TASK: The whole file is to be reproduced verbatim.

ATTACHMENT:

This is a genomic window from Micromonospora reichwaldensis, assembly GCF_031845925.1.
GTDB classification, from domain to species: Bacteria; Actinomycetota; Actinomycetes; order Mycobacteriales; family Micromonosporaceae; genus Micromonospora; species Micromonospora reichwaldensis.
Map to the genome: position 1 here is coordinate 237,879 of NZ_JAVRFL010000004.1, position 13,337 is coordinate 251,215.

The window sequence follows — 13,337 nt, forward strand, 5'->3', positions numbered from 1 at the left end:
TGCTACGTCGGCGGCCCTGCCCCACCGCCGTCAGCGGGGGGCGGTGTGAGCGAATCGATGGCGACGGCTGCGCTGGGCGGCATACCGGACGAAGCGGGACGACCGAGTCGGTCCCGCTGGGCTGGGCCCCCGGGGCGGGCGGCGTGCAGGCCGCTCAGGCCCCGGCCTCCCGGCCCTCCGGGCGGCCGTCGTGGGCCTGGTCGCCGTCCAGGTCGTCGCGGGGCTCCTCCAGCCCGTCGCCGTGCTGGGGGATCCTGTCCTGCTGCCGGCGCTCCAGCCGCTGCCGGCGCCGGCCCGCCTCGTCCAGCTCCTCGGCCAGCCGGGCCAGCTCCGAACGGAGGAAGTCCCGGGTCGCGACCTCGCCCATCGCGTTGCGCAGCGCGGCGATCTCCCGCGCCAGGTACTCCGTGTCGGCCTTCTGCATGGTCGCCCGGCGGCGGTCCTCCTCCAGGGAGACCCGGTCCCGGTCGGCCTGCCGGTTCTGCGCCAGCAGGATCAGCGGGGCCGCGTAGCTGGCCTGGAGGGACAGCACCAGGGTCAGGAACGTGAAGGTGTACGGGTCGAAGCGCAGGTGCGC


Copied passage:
This is a genomic window from Micromonospora reichwaldensis, assembly GCF_031845925.1.
GTDB classification, from domain to species: Bacteria; Actinomycetota; Actinomycetes; order Mycobacteriales; family Micromonosporaceae; genus Micromonospora; species Micromonospora reichwaldensis.
Map to the genome: position 1 here is coordinate 237,879 of NZ_JAVRFL010000004.1, position 13,337 is coordinate 251,215.

The window sequence follows — 13,337 nt, forward strand, 5'->3', positions numbered from 1 at the left end:
TGCTACGTCGGCGGCCCTGCCCCACCGCCGTCAGCGGGGGGCGGTGTGAGCGAATCGATGGCGACGGCTGCGCTGGGCGGCATACCGGACGAAGCGGGACGACCGAGTCGGTCCCGCTGGGCTGGGCCCCCGGGGCGGGCGGCGTGCAGGCCGCTCAGGCCCCGGCCTCCCGGCCCTCCGGGCGGCCGTCGTGGGCCTGGTCGCCGTCCAGGTCGTCGCGGGGCTCCTCCAGCCCGTCGCCGTGCTGGGGGATCCTGTCCTGCTGCCGGCGCTCCAGCCGCTGCCGGCGCCGGCCCGCCTCGTCCAGCTCCTCGGCCAGCCGGGCCAGCTCCGAACGGAGGAAGTCCCGGGTCGCGACCTCGCCCATCGCGTTGCGCAGCGCGGCGATCTCCCGCGCCAGGTACTCCGTGTCGGCCTTCTGCATGGTCGCCCGGCGGCGGTCCTCCTCCAGGGAGACCCGGTCCCGGTCGGCCTGCCGGTTCTGCGCCAGCAGGATCAGCGGGGCCGCGTAGCTGGCCTGGAGGGACAGCACCAGGGTCAGGAACGTGAAGGTGTACGGGTCGAAGCGCAGGTGCGC